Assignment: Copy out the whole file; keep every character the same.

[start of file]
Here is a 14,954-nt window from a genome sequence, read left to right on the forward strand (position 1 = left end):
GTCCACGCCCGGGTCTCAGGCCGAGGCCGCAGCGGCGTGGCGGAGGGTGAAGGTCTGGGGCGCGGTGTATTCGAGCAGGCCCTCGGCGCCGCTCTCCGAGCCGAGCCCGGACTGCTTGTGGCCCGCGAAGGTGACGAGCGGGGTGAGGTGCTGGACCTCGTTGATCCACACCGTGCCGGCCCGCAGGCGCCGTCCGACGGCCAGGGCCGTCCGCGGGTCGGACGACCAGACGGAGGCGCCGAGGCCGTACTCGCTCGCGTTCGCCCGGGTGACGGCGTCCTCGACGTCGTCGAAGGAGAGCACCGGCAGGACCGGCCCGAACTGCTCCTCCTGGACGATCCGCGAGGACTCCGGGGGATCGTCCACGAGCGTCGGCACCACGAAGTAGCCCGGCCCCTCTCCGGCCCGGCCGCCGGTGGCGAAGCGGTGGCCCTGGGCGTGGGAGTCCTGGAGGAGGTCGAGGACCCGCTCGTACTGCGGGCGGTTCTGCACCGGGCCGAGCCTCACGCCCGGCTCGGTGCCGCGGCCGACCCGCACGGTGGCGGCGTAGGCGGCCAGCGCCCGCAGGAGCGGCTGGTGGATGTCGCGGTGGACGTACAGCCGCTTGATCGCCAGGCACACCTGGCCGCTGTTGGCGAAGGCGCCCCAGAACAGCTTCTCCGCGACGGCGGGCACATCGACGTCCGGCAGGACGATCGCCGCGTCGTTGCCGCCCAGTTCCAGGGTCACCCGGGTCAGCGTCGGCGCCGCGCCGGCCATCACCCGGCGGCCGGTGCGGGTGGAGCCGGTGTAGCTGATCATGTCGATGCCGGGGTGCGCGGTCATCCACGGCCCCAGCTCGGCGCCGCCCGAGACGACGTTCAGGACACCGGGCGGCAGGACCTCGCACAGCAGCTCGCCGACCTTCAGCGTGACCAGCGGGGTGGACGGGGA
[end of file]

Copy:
Here is a 14,954-nt window from a genome sequence, read left to right on the forward strand (position 1 = left end):
GTCCACGCCCGGGTCTCAGGCCGAGGCCGCAGCGGCGTGGCGGAGGGTGAAGGTCTGGGGCGCGGTGTATTCGAGCAGGCCCTCGGCGCCGCTCTCCGAGCCGAGCCCGGACTGCTTGTGGCCCGCGAAGGTGACGAGCGGGGTGAGGTGCTGGACCTCGTTGATCCACACCGTGCCGGCCCGCAGGCGCCGTCCGACGGCCAGGGCCGTCCGCGGGTCGGACGACCAGACGGAGGCGCCGAGGCCGTACTCGCTCGCGTTCGCCCGGGTGACGGCGTCCTCGACGTCGTCGAAGGAGAGCACCGGCAGGACCGGCCCGAACTGCTCCTCCTGGACGATCCGCGAGGACTCCGGGGGATCGTCCACGAGCGTCGGCACCACGAAGTAGCCCGGCCCCTCTCCGGCCCGGCCGCCGGTGGCGAAGCGGTGGCCCTGGGCGTGGGAGTCCTGGAGGAGGTCGAGGACCCGCTCGTACTGCGGGCGGTTCTGCACCGGGCCGAGCCTCACGCCCGGCTCGGTGCCGCGGCCGACCCGCACGGTGGCGGCGTAGGCGGCCAGCGCCCGCAGGAGCGGCTGGTGGATGTCGCGGTGGACGTACAGCCGCTTGATCGCCAGGCACACCTGGCCGCTGTTGGCGAAGGCGCCCCAGAACAGCTTCTCCGCGACGGCGGGCACATCGACGTCCGGCAGGACGATCGCCGCGTCGTTGCCGCCCAGTTCCAGGGTCACCCGGGTCAGCGTCGGCGCCGCGCCGGCCATCACCCGGCGGCCGGTGCGGGTGGAGCCGGTGTAGCTGATCATGTCGATGCCGGGGTGCGCGGTCATCCACGGCCCCAGCTCGGCGCCGCCCGAGACGACGTTCAGGACACCGGGCGGCAGGACCTCGCACAGCAGCTCGCCGACCTTCAGCGTGACCAGCGGGGTGGACGGGGA